Whilst there are many different ways of saluting the sun and chanting ‘om’ these days, rest assured that the true benefit of yoga and meditation practice appears to be in the sheer consistency of these activities, no matter the type.
A recent study published in Frontiers in Human Neuroscience found that three months of regular mind-body practice seems to be the sweet spot for seeing major changes at a cellular level of the body.
In particular, according to researchers there a three major areas that consistent yoga practice can supercharge your body:
1. BDNF: The brain’s fertiliser
This little guy gets a lot of attention in research due to its ability to nourish and develop connections between cells in the brain. Low BDNF levels have been associated with anxiety, depression and Alzheimer’s disease, and on a more day-to-day basis, emotional exhaustion and burnout. It’s no surprise then that this particular study found a 3-fold increase in BDNF after 3 months of consistent yoga and meditation!
2. Cortisol: For morning alertness
When the nervous system is in balance, cortisol should peak 30 minutes after waking up, and gradually decline during the day. The study found that morning cortisol increased, which is related to feelings of morning wakefulness and resilience to stress throughout the day. Note that too much cortisol is associated with long term stress, and this occurs when it peaks in the morning but doesn’t dip back down in the afternoon. If you know that you fit more into this category, yoga and meditation can also balance this system once more!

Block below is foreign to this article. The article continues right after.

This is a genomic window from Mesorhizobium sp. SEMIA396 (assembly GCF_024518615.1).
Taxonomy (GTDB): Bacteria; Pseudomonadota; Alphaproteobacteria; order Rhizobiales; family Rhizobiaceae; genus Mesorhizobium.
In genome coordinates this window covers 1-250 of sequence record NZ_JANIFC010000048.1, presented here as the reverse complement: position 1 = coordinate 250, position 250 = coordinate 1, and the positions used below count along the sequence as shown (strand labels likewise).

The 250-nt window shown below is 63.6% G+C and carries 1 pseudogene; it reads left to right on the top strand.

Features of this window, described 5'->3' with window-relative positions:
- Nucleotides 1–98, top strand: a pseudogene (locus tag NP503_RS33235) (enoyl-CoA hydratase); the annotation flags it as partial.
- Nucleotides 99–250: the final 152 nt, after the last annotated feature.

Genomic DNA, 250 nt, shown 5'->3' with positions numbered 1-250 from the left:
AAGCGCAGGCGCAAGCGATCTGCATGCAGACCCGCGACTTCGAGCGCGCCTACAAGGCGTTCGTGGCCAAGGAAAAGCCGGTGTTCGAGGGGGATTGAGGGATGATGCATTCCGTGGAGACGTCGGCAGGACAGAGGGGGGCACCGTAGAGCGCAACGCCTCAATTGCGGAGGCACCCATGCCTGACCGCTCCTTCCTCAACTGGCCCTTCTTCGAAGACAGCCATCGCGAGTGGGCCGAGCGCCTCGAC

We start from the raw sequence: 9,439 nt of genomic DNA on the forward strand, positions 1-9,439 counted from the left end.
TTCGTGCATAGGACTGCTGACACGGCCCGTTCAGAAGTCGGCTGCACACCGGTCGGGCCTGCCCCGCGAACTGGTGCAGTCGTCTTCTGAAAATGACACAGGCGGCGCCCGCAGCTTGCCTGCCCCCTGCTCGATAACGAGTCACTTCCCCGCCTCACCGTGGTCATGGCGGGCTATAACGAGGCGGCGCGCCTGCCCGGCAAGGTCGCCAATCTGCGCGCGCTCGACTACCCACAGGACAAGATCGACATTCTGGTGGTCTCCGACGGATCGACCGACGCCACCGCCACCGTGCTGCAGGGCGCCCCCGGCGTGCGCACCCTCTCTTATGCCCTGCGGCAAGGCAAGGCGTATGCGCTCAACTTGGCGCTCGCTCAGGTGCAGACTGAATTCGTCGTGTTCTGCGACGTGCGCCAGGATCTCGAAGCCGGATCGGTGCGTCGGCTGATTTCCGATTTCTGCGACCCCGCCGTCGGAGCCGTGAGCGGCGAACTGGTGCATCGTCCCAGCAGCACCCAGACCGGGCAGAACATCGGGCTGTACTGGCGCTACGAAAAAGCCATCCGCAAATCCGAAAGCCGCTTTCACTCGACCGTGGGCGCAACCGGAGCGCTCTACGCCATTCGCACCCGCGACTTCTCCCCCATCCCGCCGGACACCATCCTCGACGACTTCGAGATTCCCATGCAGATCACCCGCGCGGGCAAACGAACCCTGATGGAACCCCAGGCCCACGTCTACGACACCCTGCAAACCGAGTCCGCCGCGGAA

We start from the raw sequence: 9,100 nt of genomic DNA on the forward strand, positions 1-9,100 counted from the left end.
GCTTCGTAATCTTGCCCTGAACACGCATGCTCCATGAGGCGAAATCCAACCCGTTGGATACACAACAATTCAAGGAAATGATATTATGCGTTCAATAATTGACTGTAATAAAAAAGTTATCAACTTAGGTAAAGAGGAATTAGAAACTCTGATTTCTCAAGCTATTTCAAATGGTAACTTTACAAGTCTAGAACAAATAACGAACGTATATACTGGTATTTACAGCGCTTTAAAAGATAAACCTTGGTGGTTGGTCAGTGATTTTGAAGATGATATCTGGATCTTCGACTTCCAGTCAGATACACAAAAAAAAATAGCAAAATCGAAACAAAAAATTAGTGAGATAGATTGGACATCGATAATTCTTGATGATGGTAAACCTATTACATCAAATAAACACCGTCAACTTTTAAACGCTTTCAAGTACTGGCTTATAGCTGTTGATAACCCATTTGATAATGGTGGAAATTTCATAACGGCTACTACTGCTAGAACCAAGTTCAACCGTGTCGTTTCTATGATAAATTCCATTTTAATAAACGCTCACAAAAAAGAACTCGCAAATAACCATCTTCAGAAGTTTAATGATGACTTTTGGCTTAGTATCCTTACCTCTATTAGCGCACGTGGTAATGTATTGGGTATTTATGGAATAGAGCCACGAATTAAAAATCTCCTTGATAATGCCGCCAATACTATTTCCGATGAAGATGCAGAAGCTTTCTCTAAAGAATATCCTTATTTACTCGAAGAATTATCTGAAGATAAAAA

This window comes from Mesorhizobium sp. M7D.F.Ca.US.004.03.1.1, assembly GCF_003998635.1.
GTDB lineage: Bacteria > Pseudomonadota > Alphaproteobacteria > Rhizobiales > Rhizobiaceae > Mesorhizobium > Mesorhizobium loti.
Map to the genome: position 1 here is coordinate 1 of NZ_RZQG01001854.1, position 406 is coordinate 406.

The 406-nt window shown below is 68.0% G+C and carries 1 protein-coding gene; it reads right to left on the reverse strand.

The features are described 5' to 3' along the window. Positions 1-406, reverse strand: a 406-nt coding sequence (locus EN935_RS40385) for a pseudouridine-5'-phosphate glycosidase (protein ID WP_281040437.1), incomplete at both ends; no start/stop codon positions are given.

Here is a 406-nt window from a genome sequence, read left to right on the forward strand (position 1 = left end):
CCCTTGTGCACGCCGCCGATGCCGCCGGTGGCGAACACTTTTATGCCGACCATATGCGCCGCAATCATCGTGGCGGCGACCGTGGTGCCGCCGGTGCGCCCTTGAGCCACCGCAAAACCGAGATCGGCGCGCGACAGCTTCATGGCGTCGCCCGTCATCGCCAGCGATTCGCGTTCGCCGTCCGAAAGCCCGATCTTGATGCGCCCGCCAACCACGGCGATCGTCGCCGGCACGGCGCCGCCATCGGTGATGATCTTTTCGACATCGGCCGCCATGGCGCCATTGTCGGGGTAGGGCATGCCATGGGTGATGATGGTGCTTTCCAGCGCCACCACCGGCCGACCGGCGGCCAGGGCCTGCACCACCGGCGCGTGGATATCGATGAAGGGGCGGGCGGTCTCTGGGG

3. Inflammatory markers: the body’s stress protection
It’s easy to overlook the impact of stress on the body until we look at something called inflammatory markers, measurable levels in the blood which indicate the body’s ability to fend off stress. Normal amounts of inflammation can help our body heal cuts and wounds and fight fevers, but too much inflammation is linked to long term health conditions and body aches and pains. Fortunately, just like the other measures, inflammation went down with consistent yoga and meditation practice.
What does all this science mean for you?
The good news is, we don’t need to be a participant in a huge study to get all these amazing benefits. The take-home message was that we need to aim for some kind of mindfulness every day, which could just take the form of a morning meditation practice, perhaps a couple of yoga sessions per week, or a chilled out walk in nature.
The key is to find a regular practice style which suits you. If you’re time poor, look into online yoga classes, where you can access the world’s best teachers in your own lounge room! If you love variety, check out memberships like ClassPass, where you can jump around from studio to studio each session. And if you don’t currently have a regular routine, just start somewhere. Start right now by closing your eyes and feeling the air enter through your nose, exiting out the mouth, and try making your breath out longer than the breath in. Easy! Little mindful changes really can lead to incredible body benefits.